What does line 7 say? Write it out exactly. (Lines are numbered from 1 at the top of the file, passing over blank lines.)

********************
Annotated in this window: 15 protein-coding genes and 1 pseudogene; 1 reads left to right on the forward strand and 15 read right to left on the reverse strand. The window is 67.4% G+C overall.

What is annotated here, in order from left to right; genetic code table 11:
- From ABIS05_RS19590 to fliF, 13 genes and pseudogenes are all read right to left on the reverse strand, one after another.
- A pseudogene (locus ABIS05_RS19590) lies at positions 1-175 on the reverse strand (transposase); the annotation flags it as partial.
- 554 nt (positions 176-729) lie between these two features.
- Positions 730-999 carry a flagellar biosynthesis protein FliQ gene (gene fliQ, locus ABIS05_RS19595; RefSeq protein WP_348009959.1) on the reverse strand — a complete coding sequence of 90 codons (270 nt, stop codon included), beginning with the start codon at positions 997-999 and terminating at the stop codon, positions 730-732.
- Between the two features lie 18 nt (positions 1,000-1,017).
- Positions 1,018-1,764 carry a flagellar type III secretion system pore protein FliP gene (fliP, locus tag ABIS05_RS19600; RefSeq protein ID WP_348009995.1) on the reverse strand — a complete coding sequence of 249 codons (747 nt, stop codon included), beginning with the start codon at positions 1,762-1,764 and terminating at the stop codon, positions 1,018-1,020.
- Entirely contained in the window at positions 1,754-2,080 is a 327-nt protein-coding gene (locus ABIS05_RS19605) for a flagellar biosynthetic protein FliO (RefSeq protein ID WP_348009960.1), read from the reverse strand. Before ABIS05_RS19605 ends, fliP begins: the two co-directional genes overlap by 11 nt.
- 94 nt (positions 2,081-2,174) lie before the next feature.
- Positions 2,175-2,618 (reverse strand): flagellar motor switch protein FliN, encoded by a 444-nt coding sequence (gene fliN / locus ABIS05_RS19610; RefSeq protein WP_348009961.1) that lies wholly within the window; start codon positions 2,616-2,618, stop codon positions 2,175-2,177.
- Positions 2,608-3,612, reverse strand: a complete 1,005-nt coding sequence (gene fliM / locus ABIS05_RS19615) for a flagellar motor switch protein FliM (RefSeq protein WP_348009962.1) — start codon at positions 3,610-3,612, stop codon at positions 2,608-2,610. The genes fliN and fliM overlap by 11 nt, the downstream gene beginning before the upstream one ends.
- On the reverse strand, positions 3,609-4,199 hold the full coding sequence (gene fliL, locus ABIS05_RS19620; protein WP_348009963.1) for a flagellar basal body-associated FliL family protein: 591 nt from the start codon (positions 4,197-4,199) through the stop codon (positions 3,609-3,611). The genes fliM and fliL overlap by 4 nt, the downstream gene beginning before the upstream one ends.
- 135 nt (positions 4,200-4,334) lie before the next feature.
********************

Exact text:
- Between the two features lie 18 nt (positions 1,000-1,017).